Nicole Cober Page, the mother of Jordan Shumate, a ninth-grade student at George C. Marshall High School in Falls Church, Virginia, lists up to four occasions when her son was "singled out because of his race to educate the class about black issues."
According to his mother, this included most recently being asked to read aloud the Langston Hughes poem “Ballad of the Landlord” in a "blacker" voice. Page says that when her son did not comply, the teacher read the poem herself in what classmates described as a "slave-like" manner.
Page says that Jordan was also once asked to rap the lyrics of a Tupac Shakur hip-hop song and on another occasion he was asked to explain why black people like grape soda.
In spite of these instances, "Jordan is proud to go to Marshall. It's a wonderful school, but even in the best places some bad things happen," Page explains.
Jon Torre, a Fairfax public school spokesperson, provided CNN with a statement saying that "Marshall High School administrators are taking these allegations seriously and school officials are vigorously pursuing an investigation of these incidents. The school launched the investigation on Wednesday immediately after the student's mother made them aware of her concerns."
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Editor's note: Gloria J. Browne-Marshall, an Associate Professor of Constitutional Law at John Jay College (CUNY), is the author of "Race, Law, and American Society: 1607 to Present" and the "U.S. Constitution: An African-American Context." The Founder/Director of The Law and Policy Group, Inc., she is a former civil rights attorney, and a freelance correspondent covering the U.S. Supreme Court.
By Gloria J. Browne-Marshall, Special to CNN
(CNN) –I was born into a country with immense opportunity and a deep history of racism.
Jennifer Gratz, the plaintiff in Michigan’s “reverse discrimination” case, and other opponents of affirmative action inherited this conflicted state of affairs as well. Yet, they want the great weight of America’s racial legacy to fall only on the shoulders of people of color. This inheritance belongs to all of us.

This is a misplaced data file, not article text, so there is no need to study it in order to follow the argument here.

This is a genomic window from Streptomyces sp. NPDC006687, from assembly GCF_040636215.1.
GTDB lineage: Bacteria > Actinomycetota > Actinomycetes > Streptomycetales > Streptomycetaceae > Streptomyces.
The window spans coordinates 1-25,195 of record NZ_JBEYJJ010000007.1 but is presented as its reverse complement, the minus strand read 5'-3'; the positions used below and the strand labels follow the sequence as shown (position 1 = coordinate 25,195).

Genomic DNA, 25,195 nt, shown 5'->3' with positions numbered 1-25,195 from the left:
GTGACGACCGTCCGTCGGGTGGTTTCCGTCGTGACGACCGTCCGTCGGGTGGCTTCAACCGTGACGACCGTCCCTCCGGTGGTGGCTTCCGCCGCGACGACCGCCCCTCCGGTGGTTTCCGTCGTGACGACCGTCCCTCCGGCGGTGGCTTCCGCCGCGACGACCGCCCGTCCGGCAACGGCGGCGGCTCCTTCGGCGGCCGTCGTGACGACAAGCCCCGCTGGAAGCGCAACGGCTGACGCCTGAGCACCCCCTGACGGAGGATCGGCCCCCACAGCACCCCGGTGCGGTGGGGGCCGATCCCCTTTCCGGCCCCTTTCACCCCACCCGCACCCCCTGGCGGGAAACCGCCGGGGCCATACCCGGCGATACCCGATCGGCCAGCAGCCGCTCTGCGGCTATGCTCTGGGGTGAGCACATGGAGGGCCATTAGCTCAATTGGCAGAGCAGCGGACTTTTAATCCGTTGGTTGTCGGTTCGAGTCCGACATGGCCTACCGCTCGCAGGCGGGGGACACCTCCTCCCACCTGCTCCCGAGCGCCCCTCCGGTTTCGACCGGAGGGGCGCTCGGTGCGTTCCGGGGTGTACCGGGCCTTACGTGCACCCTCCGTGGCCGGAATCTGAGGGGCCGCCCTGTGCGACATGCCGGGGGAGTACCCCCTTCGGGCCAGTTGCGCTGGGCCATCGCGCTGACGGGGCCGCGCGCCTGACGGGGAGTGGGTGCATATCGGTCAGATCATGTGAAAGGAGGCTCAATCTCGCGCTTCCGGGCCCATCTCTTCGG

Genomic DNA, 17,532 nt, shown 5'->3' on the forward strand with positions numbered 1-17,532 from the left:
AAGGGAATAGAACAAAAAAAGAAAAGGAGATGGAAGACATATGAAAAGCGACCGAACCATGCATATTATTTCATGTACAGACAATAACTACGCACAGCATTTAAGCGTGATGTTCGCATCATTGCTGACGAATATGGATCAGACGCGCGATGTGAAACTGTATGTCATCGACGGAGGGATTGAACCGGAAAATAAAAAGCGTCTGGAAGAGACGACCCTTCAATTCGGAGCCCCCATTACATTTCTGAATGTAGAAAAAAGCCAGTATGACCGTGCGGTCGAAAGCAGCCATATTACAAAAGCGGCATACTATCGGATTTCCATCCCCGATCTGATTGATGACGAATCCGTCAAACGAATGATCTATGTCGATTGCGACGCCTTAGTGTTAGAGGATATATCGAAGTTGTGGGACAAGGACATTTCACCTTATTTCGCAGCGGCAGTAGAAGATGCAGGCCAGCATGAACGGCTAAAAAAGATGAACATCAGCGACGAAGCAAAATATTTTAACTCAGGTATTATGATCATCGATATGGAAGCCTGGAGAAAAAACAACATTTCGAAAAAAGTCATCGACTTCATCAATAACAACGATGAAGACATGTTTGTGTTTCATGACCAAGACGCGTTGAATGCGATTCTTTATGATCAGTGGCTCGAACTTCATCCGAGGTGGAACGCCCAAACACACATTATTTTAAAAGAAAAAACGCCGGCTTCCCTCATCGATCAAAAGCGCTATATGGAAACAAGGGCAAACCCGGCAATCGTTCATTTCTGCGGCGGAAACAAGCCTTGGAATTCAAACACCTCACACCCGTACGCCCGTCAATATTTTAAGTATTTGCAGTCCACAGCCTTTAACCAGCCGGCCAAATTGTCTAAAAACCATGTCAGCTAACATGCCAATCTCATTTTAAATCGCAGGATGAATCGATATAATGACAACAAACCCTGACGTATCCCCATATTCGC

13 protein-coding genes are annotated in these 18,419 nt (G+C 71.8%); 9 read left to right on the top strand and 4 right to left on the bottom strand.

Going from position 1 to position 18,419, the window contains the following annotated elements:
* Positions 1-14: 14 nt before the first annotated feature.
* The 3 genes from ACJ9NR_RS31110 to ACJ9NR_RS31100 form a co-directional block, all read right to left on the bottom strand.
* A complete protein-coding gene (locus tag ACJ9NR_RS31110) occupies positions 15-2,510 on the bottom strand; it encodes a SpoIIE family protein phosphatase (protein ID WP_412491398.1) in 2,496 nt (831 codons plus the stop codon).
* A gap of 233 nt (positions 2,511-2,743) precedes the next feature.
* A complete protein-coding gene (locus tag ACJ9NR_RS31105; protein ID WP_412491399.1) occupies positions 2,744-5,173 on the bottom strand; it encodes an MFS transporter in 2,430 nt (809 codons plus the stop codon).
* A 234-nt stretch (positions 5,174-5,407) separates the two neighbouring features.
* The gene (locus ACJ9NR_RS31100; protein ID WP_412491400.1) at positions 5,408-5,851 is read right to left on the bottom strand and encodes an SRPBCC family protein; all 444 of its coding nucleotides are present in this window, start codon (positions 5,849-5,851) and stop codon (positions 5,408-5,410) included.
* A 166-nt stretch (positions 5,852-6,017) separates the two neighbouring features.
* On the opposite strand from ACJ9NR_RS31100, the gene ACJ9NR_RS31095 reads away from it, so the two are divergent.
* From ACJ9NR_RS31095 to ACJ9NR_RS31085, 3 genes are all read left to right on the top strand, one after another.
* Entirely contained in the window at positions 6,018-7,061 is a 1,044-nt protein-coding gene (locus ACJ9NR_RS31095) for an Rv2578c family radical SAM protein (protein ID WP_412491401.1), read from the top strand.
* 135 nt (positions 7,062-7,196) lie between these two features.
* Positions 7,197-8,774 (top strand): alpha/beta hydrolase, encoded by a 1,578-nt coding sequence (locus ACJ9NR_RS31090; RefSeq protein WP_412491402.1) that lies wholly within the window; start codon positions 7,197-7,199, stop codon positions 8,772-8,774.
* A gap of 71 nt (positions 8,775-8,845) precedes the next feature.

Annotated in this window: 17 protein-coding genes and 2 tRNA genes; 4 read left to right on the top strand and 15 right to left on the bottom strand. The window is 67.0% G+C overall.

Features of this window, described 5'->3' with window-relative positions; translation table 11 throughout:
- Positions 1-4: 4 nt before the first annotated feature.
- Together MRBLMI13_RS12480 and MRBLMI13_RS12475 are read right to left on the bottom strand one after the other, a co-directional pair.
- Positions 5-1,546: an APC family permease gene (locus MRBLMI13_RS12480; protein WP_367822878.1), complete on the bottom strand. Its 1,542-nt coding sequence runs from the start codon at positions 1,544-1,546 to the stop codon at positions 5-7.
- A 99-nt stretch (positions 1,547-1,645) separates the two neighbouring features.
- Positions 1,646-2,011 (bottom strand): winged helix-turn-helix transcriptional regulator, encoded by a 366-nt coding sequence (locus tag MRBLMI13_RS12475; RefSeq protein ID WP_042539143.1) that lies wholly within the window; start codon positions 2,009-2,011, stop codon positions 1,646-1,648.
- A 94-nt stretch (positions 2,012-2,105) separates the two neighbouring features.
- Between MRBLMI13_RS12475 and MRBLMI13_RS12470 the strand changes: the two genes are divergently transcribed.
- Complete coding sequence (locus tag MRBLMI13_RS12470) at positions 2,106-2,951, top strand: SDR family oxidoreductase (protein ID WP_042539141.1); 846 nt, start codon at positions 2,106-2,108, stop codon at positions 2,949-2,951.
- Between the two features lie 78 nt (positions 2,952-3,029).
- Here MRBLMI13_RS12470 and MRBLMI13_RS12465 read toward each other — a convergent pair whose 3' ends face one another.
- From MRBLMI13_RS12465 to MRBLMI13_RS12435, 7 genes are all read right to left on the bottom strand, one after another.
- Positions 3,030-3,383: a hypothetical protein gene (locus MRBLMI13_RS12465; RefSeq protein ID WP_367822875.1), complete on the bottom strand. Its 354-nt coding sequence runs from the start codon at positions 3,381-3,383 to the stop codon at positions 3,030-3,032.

In the fall, the U.S. Supreme Court will hear the case of Abigail Fisher v. University of Texas. Then, the Court may deem affirmative action in higher education as unconstitutional, thus locking generations of people of color into an inherited inequality. In its present eviscerated state, affirmative action may be a mere bandage on the festering wound of American racism. It is neither a panacea nor a cure-all. However, for now, it is quite necessary.
Challengers of affirmative action focus on the last thirty years of alleged inequality. Unfortunately, for all of us, the seeds of racial injustice were planted centuries ago. Africans were part of the Jamestown Colony before the landing of the Mayflower. Anthony and Mary Johnson, a married African couple, with servants and land, resided in that Virginia colony in the 1600s. Before the century ended, laws were enacted to take their land and create chattel slavery. This is American history. For nearly 300 years, legal inequality subjugated people of color who lived, loved, hoped, and died praying for justice.
When slavery ended due to the efforts of Black and White abolitionists, the 14th Amendment was ratified. The 14th Amendment gave citizenship and equal protection to African-Americans whom the U.S. Supreme Court had previously designated under the Dred Scott decision as non-persons, outside the protection of American laws. The backlash was immediate. African-Americans became the object of terrorism unprecedented in American history. This malevolence by law and tradition would continue for 100 years, assuring every inch of progress would be hard fought and uncertain. Despite Black Codes designed to re-enslave African-Americans and Jim Crow segregation, the quest for equality under law remained the battle cry of people of color.
For one shining moment, equality under law appeared to be more than an American dream. Decades of protest, during which lives and livelihoods were lost, resulted in the 1964 Civil Rights Act, signed into law by President Lyndon B. Johnson, a Democrat from Texas. Johnson, who knew well the depths of racism in America, signed Executive Order 11246, creating a policy referred to as “affirmative action,” in September of 1965. However, it was a Republican, Richard Nixon, from California, who in 1969, began the Philadelphia Plan, an affirmative action initiative in employment. FULL POST